Liz and Casey Anderson ~ A Perfect Match
Two of Country Music's most legendary personalities, Liz and Casey Anderson ignited their daughter's love for singing with the same spirit that guided her love for horses. As one of Nashville's hottest writers in the 70's, Liz's flair for wordplay was matched only by Casey's love of the game.
Born on the plains of North Dakota in 1926, Clarence Selmer Anderson grew up in family that prided itself on its deep Norwegian roots and strong work ethic. As a mechanic 1st Class in the Navy, that work ethic served him well while he served during World War Two. But when he returned home to North Dakota after the war’s end, he found his hometown, Grand Forks, and indeed, the entire country, had changed. The plains of the northeast had lost their allure, and he dreamed of a world he only saw glimpses of as a sailor.
Those same dreams were filling the imagination of a young girl who’d just moved with her family to Grand Forks from Roseau, Minnesota. Born Elizabeth Jane Haaby, she was different from anyone Casey had ever met. Strong-willed, brilliant and beautiful, she was a naturally-gifted musician with an ear for the mandolin and the harmony she sang with her family at church on Sundays. From their first meeting, both knew they’d found a partner to set out and realize those dreams of the world together.
Married in 1946, just months after Casey’s discharge from the Navy, Casey and Liz initially settled in Grand Forks, where, less than a later, they welcomed their first and only child, Lynn Renee Anderson. Like their marriage, her arrival would spark a major change in both of them, altering the arcs of their professional and personal lives forever.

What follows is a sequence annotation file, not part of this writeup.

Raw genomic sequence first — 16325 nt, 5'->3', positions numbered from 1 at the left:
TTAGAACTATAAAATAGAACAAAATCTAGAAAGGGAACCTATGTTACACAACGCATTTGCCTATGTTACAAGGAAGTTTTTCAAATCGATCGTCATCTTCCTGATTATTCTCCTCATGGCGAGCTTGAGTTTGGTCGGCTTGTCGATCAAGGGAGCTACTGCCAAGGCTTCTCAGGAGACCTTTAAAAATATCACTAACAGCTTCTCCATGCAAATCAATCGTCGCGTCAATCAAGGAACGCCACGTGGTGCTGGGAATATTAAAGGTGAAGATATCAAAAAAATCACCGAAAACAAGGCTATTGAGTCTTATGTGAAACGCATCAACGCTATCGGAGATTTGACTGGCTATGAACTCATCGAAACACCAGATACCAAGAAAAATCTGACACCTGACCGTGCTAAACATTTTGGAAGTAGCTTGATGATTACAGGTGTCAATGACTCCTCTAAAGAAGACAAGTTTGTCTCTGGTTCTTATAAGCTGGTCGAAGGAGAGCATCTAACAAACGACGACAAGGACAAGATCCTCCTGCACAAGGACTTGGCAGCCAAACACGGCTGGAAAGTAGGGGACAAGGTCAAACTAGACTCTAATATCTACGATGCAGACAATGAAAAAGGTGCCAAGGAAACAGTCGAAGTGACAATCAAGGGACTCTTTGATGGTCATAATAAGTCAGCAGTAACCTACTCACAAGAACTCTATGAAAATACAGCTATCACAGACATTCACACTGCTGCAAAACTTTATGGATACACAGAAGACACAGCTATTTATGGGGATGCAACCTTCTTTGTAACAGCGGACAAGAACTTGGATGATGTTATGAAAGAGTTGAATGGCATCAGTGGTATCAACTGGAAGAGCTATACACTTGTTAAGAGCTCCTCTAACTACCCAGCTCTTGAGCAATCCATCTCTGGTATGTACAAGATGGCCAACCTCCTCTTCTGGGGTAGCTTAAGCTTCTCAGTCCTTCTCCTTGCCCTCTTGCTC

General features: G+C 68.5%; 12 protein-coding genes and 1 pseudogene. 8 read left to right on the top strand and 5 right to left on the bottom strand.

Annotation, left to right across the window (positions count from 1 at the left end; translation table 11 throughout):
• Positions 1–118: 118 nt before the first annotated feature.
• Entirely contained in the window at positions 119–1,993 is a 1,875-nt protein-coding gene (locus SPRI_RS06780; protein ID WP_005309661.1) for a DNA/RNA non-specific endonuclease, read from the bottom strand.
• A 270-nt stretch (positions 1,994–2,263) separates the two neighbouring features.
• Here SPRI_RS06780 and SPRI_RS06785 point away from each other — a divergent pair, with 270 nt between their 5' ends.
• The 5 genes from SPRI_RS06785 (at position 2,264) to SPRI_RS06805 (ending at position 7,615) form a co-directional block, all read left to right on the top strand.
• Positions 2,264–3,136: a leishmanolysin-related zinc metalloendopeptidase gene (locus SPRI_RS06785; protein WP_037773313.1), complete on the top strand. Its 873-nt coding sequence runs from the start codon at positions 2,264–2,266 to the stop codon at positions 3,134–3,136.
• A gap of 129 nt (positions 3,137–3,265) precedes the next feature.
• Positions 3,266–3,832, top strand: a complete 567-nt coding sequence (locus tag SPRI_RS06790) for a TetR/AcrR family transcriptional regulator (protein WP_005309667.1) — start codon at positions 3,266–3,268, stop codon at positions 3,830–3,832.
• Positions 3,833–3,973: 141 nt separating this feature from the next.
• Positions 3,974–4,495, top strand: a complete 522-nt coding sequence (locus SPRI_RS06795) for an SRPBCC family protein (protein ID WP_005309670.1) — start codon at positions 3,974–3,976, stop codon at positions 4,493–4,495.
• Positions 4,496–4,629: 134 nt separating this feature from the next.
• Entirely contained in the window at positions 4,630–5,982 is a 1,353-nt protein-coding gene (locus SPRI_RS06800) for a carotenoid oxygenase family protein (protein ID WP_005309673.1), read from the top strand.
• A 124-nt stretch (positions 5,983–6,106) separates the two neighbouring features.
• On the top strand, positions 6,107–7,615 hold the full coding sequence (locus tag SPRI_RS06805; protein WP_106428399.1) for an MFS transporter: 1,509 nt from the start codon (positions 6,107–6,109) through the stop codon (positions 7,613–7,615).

In 1951, that change took them across the country to Southern California, where Liz began to pursue her dream of a songwriting career in earnest, while Casey sold cars to pay the rent. For a time, even in the booming postwar economy, they struggled, but the lean times did not last long. In 1961, Liz got her first cut; a Del Reeves smash called, “Be Quiet, Mind”, that didn’t just validate Liz’s dreams, it launched them, reaching Number 9 on the billboard chart
Over the next sixteen years, she would write nearly thirty chart-busting songs for artists as diverse as Merle Haggard, Freddie Hart, Roy Drusky, Brenda Lee, and of course, her daughter, Lynn Anderson. Together with Casey, the two were among the charter members of the Nashville Songwriters Association International, carving out a legacy for themselves that included an entire community of artists, endearing them both to the scores of writers who had the privilege of knowing them, and the legions that followed, each coming to Nashville with the same dream that drew Casey and Liz Anderson from the plains of North Dakota to the heights of Music Row.
Elizabeth Jane Anderson passed away October 31, 2011.
Her beloved Casey followed her seven years later, on November 26, 2018.